Sensors installed on the tank will continue to collect data as the tank is emptied this afternoon and then continue to record the tank's performance through Saturday as it warms to ambient temperature.

The test, which also serves to verify the repairs technicians made to the 154-foot tall tank, was proceeding without any noticeable issues. Results from the test were not expected immediately.  Managers and engineers will review the data generated by the exercise before determining the next course of action.
"It looks like we're getting good data," said Mike Moses, NASA's space shuttle launch integration manager at the Kennedy Space Center in Cape Canaveral, Fla. "Like anything with a hazardous operation, it is nice and boring today, which is a good thing. Everything is looking like it is supposed to."
Discovery  no earlier than Feb. 3, 2011 on its final flight to space before being retired. But first, the shuttle will be rolled off its launch pad and returned to the 52-story tall Vehicle Assembly Building (VAB) to undergo further tank inspections.
Cracked stringers

Friday's tanking test will help shuttle engineers determine what caused two 21-foot-long, U-shaped aluminum brackets, called stringers, to crack during the lead-up to a Nov. 5 attempt to launch Discovery on its STS-133 mission. That launch attempt was called off not because of the cracks but rather due to an unrelated gaseous hydrogen leak that emanated from a cable connecting the tank to the pad.
The hydrogen leak was subsequently traced back to a hardware alignment issue and was corrected. During Friday's test, no hydrogen was detected escaping from the umbilical.

During the Nov. 5 launch attempt, the cracked stringers caused their overlying foam insulation to crack, which is how NASA initially discovered the damage in the hours following the foiled countdown. In addition to the cracked beams posing a potential structural concern, cracks in the foam could cause the insulation to fall off during the shuttle's climb to orbit, creating a risk it might impact and damage the orbiter's heat shield.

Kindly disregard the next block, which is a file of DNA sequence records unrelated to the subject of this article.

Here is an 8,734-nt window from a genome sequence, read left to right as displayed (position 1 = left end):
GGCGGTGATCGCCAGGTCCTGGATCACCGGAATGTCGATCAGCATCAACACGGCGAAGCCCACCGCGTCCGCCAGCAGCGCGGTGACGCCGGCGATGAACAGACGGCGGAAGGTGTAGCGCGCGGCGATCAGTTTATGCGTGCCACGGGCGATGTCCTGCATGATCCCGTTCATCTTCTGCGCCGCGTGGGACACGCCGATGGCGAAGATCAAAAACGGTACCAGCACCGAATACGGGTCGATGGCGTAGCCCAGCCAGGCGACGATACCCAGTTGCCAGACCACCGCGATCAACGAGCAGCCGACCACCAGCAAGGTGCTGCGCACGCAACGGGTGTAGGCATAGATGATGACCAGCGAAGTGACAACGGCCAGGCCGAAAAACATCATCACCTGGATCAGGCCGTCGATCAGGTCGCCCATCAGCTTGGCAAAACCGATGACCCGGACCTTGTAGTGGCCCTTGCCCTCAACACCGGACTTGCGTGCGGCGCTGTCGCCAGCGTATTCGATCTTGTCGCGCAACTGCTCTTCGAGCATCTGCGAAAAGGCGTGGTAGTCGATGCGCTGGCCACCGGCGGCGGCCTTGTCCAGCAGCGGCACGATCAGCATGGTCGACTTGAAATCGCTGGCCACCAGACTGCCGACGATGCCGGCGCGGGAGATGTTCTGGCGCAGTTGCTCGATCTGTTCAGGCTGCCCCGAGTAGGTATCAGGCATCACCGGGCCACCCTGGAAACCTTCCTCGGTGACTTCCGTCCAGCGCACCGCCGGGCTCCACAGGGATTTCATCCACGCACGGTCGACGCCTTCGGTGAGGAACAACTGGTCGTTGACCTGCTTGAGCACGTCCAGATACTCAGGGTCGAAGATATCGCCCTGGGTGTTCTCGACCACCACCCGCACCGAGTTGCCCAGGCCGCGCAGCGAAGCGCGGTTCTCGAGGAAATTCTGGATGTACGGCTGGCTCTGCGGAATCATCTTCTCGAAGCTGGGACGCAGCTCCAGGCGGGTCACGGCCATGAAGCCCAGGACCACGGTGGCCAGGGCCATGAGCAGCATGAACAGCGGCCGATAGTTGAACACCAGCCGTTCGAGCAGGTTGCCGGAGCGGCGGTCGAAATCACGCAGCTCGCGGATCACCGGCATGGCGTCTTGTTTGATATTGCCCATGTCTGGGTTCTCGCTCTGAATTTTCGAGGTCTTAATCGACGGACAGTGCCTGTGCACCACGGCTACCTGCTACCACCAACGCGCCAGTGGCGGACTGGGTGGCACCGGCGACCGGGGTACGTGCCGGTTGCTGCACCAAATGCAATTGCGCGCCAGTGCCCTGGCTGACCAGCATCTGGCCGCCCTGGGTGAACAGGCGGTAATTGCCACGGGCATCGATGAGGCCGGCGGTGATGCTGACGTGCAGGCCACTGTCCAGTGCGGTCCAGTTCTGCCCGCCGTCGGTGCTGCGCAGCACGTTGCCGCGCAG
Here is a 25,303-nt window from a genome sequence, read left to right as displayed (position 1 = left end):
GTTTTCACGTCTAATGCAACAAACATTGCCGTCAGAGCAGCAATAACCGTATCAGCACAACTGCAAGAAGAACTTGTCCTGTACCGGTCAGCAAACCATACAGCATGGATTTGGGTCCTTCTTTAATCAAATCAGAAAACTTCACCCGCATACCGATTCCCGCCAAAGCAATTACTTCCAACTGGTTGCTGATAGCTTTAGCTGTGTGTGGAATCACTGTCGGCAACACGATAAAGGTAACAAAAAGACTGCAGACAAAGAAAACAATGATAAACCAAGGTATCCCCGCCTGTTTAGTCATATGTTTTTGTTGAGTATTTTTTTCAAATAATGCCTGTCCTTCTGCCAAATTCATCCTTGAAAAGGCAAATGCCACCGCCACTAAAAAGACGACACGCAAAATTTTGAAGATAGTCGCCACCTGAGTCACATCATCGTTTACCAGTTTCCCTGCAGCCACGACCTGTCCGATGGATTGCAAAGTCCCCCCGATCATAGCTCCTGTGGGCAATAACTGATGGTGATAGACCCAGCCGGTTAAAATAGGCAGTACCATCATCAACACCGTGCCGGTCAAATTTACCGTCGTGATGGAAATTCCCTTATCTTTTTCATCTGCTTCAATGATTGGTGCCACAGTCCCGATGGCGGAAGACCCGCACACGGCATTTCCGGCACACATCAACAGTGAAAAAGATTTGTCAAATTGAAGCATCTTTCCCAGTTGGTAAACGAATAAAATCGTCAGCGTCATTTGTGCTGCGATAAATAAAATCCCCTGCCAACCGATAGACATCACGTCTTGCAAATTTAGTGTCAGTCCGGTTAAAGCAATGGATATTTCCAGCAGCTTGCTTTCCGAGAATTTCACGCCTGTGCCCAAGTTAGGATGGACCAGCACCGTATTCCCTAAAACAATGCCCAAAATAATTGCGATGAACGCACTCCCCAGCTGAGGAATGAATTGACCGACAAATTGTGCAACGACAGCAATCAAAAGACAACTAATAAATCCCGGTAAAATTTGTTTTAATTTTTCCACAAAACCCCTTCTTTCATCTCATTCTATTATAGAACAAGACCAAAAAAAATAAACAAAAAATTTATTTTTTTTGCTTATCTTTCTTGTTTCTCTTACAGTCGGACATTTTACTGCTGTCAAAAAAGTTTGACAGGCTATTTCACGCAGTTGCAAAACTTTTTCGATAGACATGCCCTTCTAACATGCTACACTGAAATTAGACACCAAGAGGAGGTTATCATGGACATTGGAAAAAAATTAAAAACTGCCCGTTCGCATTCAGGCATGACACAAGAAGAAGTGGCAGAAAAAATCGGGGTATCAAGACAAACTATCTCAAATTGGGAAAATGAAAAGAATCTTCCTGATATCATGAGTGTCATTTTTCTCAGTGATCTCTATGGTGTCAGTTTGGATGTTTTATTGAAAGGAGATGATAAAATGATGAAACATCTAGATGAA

In February 2003, falling foam from the fuel tank hit the space shuttle Columbia's left wing, damaging its leading edge. The impact ultimately led to the loss of the vehicle and its seven-person crew when Columbia re-entered Earth's atmosphere at the conclusion of its STS-107 mission.

Though NASA has encountered cracks in a tank's stringers before, they have always shown up during its assembly. This was the first time that cracks were found while the space shuttle was on the launch pad, leading engineers to wonder if they missed something during the beams' fabrication or installation. 

"Either the stringer was the cause of the problem, that there was some assembly tolerance, some build up of stress in that part, or a crack that went through the system and we didn't see, that caused this stringer to break and so it is an isolated event — it's this stringer and that's the problem — or the... stringer is a victim here and the design has a problem, the tank itself has a bigger issue to it, the loading had a problem and that there is something wrong generically that is causing stress to be concentrated in this area that's never been there before," explained Moses. 

Because engineers have not yet discovered the root cause for the damage, managers called for Friday's tanking test to gather more data.

Instrumented tank
Shuttle technicians outfitted the tank's ribbed midsection, or intertank region, with nearly 90 instruments, including strain gauges to precisely record movement and temperatures as the tank chilled and warmed again during the test's fuel loading and emptying process. 
The orange-brown tank holds more than 500,000 gallons of super-cold liquid oxygen at minus 297 degrees Fahrenheit and liquid hydrogen at minus 423 degrees F. Earlier measurements have shown that these cryogenic propellants cause the tank to shrink by about half an inch. 

The test will provide more nasa information about how the tank performs during fueling, as well as verify the repairs made to the cracked stringers. Technicians installed new sections of metal, called "doublers" because they are twice as thick as the original stringer metal, to replace the tops of the two cracked stringers.

"The point of the [test] is to gather performance data on the tank," Moses said. "We have stringers instrumented in the repair area so we can look and see how the repair performs under a cryo load. We have stringers instrumented next to that repair that aren't damaged, so we can see how they perform... and then on the opposite side of the tank, we've instrumented stringers to kind of go to a control-type theory, to say over here in a completely different area, here's how the tank performs."